I’ve been learning Erlang and one thing I like is the idea of atoms (aka symbols in Ruby I think) 1. Atoms in Erlang are written by just using lowercase. They are pointers to a global string table. This means comparison operations are very fast (you are just comparing two pointers) but for debugging and pattern matching the atom has a meaning (the string).
Atoms are particularly useful in pattern-matching languages like Erlang, but they’re a
useful idea even without pattern matching. They’re a very lightweight way of communicating
something with a clear semantic meaning (compare returning the atom
ok with the integer
0) with very little runtime cost.
There are other solutions such as enums and constant definitions but these suffer from
two problems. One, you have to go and declare them, so for a small function its tempting
to just hardcode a value. Two, in most languages enums and constants map from a semantic
meaning to an arbitrary value (for example, an enum in C is a int). When I return the atom
ok I mean
ok. Testing of
ok == 0 or
ok + 1 are meaningless operations. Atoms are
restricted - the only thing you can do is test for equality. If my
debugger shows the value
0 instead of the meaning, that’s not very helpful.
I was discussing atoms in python with a colleague when some googling revealed the Python
almost has atoms. Python has a built-in function
will insert a string in a global table ensuring that future equality comparisons with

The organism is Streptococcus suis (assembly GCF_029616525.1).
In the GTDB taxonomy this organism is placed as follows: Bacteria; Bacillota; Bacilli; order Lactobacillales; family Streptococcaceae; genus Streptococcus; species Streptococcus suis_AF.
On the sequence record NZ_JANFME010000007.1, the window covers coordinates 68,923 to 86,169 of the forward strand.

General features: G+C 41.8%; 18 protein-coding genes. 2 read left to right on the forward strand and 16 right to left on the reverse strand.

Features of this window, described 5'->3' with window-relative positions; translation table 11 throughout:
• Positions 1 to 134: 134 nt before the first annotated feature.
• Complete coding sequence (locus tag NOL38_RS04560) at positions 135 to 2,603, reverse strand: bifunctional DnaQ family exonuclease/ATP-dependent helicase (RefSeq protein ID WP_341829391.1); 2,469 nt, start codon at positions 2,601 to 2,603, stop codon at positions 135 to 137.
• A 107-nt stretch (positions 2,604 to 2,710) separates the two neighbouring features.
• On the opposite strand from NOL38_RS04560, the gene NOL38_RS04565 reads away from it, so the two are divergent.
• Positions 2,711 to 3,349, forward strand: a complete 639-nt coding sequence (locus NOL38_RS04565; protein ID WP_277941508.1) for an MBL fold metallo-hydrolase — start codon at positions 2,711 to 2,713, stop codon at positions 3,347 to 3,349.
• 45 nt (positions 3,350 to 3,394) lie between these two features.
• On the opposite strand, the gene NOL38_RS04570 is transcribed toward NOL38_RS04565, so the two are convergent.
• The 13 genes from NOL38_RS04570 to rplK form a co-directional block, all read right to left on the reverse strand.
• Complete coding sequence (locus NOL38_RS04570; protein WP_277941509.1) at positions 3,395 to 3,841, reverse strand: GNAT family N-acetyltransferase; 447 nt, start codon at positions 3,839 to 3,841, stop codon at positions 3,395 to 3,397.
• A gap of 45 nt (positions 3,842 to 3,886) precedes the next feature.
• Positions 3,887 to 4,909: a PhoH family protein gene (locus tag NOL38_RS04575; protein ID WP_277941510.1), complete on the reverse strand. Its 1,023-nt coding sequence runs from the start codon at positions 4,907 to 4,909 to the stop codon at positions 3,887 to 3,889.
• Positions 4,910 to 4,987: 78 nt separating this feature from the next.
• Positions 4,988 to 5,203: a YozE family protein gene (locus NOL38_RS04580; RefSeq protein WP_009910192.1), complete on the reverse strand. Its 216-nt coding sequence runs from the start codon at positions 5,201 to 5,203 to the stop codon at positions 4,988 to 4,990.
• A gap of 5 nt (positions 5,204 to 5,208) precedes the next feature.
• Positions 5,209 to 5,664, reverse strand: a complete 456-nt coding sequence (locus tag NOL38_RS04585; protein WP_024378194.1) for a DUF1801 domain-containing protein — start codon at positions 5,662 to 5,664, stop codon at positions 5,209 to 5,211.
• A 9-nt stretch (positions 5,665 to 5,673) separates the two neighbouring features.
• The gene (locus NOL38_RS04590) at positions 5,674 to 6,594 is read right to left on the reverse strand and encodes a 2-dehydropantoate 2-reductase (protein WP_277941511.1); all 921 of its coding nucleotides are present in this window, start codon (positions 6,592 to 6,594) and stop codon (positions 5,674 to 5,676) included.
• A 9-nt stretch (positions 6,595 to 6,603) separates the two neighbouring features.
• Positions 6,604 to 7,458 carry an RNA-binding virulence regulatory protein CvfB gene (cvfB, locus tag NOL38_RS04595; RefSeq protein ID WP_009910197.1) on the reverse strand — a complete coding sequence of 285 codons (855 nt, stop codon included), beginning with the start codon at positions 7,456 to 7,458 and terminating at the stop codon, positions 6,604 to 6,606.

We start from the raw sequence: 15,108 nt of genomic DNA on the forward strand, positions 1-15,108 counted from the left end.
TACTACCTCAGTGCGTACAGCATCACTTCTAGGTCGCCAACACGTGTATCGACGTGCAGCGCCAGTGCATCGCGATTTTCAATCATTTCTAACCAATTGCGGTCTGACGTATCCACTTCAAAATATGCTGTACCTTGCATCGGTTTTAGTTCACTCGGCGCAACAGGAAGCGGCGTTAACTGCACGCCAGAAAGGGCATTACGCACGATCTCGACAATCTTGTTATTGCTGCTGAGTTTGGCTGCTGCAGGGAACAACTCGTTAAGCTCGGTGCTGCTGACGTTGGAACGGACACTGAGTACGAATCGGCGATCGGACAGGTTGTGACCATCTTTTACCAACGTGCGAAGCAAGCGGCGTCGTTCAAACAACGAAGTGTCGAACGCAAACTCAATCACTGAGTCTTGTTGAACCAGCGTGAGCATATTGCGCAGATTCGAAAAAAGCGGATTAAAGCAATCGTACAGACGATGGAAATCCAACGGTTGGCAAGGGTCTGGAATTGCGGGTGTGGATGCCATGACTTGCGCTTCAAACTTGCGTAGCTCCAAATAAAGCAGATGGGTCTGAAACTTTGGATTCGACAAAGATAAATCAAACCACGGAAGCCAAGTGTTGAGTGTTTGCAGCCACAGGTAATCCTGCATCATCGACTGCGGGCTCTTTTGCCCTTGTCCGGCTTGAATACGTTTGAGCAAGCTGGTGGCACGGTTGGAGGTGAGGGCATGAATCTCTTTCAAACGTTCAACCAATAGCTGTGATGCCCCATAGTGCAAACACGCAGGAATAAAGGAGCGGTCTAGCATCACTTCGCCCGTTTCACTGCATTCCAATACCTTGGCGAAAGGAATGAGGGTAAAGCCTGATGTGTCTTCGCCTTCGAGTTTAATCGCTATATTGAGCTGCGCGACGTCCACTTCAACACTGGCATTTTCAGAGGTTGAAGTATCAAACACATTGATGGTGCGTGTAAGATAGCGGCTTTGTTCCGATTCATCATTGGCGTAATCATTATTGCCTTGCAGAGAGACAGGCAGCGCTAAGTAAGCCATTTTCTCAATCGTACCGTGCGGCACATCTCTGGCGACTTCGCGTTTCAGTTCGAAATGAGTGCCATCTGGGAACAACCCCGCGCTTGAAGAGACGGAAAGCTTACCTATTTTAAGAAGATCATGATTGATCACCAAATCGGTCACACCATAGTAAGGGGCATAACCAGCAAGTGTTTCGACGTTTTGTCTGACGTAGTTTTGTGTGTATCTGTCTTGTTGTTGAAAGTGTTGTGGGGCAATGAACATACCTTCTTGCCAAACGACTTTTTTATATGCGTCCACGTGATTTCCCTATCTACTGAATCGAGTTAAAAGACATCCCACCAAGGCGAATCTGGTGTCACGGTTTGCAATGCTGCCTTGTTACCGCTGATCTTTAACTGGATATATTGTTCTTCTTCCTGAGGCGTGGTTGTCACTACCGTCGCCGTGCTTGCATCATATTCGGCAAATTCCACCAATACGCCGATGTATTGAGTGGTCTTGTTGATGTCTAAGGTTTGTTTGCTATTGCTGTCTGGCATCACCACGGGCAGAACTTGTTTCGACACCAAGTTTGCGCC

other strings that are interned are a constant time operation. It automatically interns
string literals. Thus, python string literals can be used at atoms. The debugger will,
of course show the content of the string.
There are some disadvantages to using a string as an atom. For one thing, its not common
practice in python so people might get confused. Additionally, strings support additional
operations which don’t make sense for atoms (for example:
'ok' + 'error' will happily
'okerror'). One solution would be to make a thin wrapper which doesn’t
expose these functions.
class atom(object): def __init__(self, a): self._a = intern(a) def __eq__(self, another_atom): return another_atom._a == self._a def __ne__(self, another_atom): return not self.__eq__(another_atom) def __repr__(self): return 'atom: ' + self._a def __hash__(self): return hash(self._a)
Python is going to get enums. Overall, I think the true enums provide many of the advantages of atoms (such as retaining their semantic meaning)2. The main difference is the need to declare them in advance. This is good for big projects it leaves one tempted to do something simpler for a small function.